Wednesday, December 21, 2016

An Open Letter to All Fathers

Image result for fathers and daughters holding handsFather, Dad, Pop, Papa, Daddy... Fathers, do you know exactly the impact you have on your daughter and her life? Do you realize the importance of your role as that first man who will love her and show her how to love and be loved? Do you know that how you treat your daughter will set the tone for how she is treated by all men?

There will come a day when your little girl brings home a guy. You may not like it. You may not even like him. You may feel that guy doesn’t deserve your daughter. Know that you prepared her for this moment. You primed her to attract a partner, starting with her first date and later for the man she will settle down with or marry and bear children with.

How did you love your little girl all those years? Did you show her how much she is loved and respected? If you abused your daughter emotionally, physically, sexually or neglected her, what does that look like in the kind of man she dates or marries?

Do you want for your daughter, the kind of man you are?

Ask all these questions and more of yourself. It’s not about blame. It’s about taking responsibility, now, before your daughter is born. When you first hold that swaddled baby in her pink or yellow or whatever color blanket, look into her eyes and make her a promise: that you will love and protect her the way you want her to be loved and protected by the man she chooses to make her life with after your example has been set.

Commit to being the kind of man you want for your daughter. Be THAT man. Show your daughter how she deserves that and more!

Thursday, June 30, 2016

Uncovering the Truth Behind Lying

We've all told them: lies, cover-ups, white lies, fibs, untruths, omissions. Why do we lie? We lie for two main reasons: to protect others and to protect ourselves. This article is about lying--not compulsive lying--but the human tendency to not tell the truth when it serves us or our interests to do so.

We lie to protect others: We may lie so we don't hurt the other person. Faced with the question: "How does this outfit look on me?" , to spare the other person's feelings, we tell an untruth.

We lie to protect ourselves: We may lie so we don't look bad, stupid, unscrupulous, unworthy, not good enough, etc., and effectively, so that we don't have to face the consequences of telling the truth. Like the child who says they didn't take a cookie from the cookie jar.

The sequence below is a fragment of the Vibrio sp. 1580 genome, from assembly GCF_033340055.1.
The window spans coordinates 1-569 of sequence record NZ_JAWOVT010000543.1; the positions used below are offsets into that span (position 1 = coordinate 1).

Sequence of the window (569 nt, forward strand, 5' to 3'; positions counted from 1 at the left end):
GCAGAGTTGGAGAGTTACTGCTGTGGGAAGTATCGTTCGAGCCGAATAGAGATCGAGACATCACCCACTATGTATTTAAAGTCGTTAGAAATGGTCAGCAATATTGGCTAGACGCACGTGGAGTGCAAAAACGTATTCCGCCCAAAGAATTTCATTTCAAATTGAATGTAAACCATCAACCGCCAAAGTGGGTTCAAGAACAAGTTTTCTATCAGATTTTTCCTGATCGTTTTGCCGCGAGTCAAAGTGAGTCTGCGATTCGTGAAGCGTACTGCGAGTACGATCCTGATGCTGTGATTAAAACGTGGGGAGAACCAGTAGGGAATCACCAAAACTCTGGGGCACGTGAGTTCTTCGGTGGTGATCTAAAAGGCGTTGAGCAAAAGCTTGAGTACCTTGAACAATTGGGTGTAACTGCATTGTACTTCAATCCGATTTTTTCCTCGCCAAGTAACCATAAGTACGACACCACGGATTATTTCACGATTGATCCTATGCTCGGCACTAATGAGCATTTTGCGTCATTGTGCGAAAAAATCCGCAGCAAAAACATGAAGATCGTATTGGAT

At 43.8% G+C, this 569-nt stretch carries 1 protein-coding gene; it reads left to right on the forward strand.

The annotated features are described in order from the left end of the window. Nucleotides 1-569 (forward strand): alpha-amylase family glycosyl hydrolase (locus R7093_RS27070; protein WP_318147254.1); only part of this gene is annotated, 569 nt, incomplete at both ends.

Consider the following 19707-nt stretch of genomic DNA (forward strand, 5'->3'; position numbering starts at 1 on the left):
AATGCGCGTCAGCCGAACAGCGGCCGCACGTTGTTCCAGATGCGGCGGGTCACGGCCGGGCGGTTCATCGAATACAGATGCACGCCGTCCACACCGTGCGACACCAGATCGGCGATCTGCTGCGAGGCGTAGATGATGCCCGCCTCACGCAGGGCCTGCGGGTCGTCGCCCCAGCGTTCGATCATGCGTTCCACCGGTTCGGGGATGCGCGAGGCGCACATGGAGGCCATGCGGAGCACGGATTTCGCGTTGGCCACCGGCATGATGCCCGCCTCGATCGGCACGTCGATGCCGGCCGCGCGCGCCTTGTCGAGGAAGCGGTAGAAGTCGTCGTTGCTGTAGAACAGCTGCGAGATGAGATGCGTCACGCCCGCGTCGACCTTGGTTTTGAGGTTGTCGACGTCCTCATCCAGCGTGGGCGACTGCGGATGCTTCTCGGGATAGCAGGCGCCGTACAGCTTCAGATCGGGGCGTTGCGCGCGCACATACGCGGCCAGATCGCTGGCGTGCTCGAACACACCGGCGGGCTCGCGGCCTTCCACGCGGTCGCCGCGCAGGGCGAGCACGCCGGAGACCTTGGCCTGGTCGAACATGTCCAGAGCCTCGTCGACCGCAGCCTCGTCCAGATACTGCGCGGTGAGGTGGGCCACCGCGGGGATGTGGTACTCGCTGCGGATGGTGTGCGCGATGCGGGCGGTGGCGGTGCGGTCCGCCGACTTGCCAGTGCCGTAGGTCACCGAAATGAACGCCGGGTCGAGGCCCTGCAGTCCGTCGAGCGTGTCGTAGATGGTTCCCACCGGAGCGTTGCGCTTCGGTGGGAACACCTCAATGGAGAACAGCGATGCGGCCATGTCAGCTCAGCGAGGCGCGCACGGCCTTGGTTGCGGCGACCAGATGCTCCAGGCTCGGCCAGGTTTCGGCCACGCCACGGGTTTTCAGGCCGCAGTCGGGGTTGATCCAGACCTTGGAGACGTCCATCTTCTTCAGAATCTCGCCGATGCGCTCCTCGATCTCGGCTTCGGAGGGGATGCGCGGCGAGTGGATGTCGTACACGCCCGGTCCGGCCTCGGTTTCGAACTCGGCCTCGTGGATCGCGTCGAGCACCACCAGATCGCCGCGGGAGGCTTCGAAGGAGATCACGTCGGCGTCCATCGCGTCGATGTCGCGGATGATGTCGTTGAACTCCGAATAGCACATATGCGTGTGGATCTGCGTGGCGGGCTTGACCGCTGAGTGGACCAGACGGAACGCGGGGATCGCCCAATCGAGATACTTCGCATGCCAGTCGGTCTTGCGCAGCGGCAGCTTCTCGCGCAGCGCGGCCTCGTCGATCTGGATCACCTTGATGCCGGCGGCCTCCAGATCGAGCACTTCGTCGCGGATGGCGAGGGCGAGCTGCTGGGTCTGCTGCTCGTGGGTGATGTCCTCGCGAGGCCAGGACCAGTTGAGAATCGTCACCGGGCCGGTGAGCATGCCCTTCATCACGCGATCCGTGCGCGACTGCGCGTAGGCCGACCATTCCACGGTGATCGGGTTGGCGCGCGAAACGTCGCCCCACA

Types of Lies
  1. The little white lie - both self and other protecting, these are spontaneous lies. Feeling put on the spot, we tell an untruth, telling ourselves that it's just a little white lie, what harm can it do?
  2. Lies of omission - self-protecting, we use these strategically. When asked, I may tell my partner that I bought several items and leave out one particular item, knowing they may not agree with the purchase.
  3. Outright lies - can be both self and other-protecting. They are strategic and also used to cover up as we carefully and consciously weigh the consequences of truth-telling. People who are addicted to substances may outright lie because their disease is one of shame and cover-up. Certainly this is self-protection and designed to avoid the consequences of their behaviour.
  4. Lies of denial - these are very self-protecting in that sometimes we don't even know we are lying. We have a blindspot. This can protect us from the pain of the reality as we deny that something terrible happened to us. We might see this in people who deny being abused or parts of the abuse. 
To lie or not to lie...?

Here are some questions to ask...
  • What do I value?
  • Am I telling lies to cover up other lies?
  • Are the consequences of telling the truth more uncomfortable than living the lie?
  • How do I honor my conscience? My integrity?
  • Might I adopt the policy of: "I will tell the truth if I am asked."?

Generally, no one wants to look bad or feel bad for upsetting another person. Our default is to save face, and it is only human to act in our self-interests. Often lying enables this, albeit at a cost. That cost is a false sense of well-being because lying risks producing guilt feelings and often begets more lying. We can get caught up and caught in our lying. Ultimately lying is self-protecting, and in the end, we are accountable only to ourselves.